Never drag a child to a book club. “The idea has to be appealing to the child or you will be swimming up stream!” says Susan Scott, owner of Seattle’s Secret Garden Bookshop.

Look for members with interests and personalities that complement each other – that goes for parents and children. Shireen Dodson offers qualities for a good fit in her book The Mother-Daughter Book Club. They include: an interest in reading, similar reading skill levels, ages or grades close together, an acquaintance or friendship with someone in the group, a cooperative attitude, comfort with discussion and an interesting mix of viewpoints for the mothers.

Plan activities, crafts or outings inspired by the book. For example, come dressed in period costumes, write to the book’s author, bring food from cultures represented in the book, keep a book club scrapbook or, when possible, visit a site mentioned in a book.

Independent book clubs tend to revolve from house to house. Allow the child-parent pair hosting the book club in a given month to choose the book.

Parents should decide up front which types of books and topics they are not comfortable reading/discussing in a book club setting. Reassess your list of “absolutely not” topics every six months and be open to your child’s evolving development.

Keep it small. Most book club experts agree that keeping an independent or neighborhood group to four to six kids and their parents is optimal.

Meet monthly, even if you decide to read one book every two months. Meeting consistently is key to creating a cohesive group and keeping reading a priority throughout the month.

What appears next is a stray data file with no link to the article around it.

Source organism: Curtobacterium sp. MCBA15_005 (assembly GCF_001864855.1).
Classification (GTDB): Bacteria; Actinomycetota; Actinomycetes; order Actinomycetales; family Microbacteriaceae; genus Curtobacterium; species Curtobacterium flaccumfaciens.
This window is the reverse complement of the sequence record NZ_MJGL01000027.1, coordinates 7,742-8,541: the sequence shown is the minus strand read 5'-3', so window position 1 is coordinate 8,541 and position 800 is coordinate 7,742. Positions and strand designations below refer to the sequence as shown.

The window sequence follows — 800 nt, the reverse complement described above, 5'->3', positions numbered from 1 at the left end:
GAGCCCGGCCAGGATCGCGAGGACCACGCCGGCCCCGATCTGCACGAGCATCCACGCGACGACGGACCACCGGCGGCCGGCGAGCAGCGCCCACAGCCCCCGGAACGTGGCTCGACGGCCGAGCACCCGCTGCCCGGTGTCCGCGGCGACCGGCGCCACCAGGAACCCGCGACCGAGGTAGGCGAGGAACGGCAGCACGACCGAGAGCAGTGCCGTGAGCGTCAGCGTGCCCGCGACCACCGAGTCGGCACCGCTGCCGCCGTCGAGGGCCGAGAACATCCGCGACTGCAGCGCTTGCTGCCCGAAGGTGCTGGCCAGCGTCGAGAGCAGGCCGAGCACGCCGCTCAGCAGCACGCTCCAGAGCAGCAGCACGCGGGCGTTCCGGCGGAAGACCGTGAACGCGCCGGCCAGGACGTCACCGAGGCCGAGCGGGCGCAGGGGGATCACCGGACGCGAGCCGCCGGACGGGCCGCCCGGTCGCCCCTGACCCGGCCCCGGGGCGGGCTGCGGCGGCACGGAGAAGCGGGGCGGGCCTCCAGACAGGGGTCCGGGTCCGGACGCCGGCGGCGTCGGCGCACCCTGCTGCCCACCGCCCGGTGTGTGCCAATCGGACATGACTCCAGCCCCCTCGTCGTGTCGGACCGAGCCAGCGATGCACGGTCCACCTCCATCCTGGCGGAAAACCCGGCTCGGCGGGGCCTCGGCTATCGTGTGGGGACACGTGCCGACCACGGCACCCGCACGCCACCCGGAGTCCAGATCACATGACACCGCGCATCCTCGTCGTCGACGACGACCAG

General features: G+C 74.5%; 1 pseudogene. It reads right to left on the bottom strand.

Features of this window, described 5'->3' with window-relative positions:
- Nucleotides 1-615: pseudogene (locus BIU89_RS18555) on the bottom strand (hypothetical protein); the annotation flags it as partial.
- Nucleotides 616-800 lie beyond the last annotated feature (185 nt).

Kids love to eat, especially when gathering with friends, so make snacks part of the club.

Think about two-hour meetings to ensure time for deep discussion, snacking and play.

Don’t forget the boys! While the majority of existing groups are mother-daughter or general parent-child, consider starting a father-son or mother-son group. Start them early since boys’ interests in an organized club may fade after age 12 because of added activities and peer pressure.


Award Winners

To obtain current and past lists of books that have won one of the following prestigious children’s book awards, go to the American Library Association’s Web site

The Newbery Award is named for 18th-century British bookseller John Newbery. It is awarded annually by the Association for Library Service to Children, a division of the American Library Association, to the author of the most distinguished contribution to American literature for children.

The Coretta Scott King Book Award is presented annually by the Coretta Scott King Task Force of the American Library Association’s Ethnic Multicultural Information Exchange Round Table. Recipients are authors and illustrators of African descent whose distinguished books promote an understanding and appreciation of the “American Dream.”

The John Steptoe Award for New Talent is chosen by a seven-member national Coretta Scott King Award Jury. These books affirm new talent and offer visibility to excellence in writing or illustration at the beginning of a career as a published book creator.

The Caldecott Award is named in honor of 19th-century English illustrator Randolph Caldecott. It is awarded annually by the Association for Library Service to Children, a division of the American Library Association, to the artist of the most distinguished American picture book for children.

Cheryl Murfin Bond is a freelance writer living in Seattle, Washington .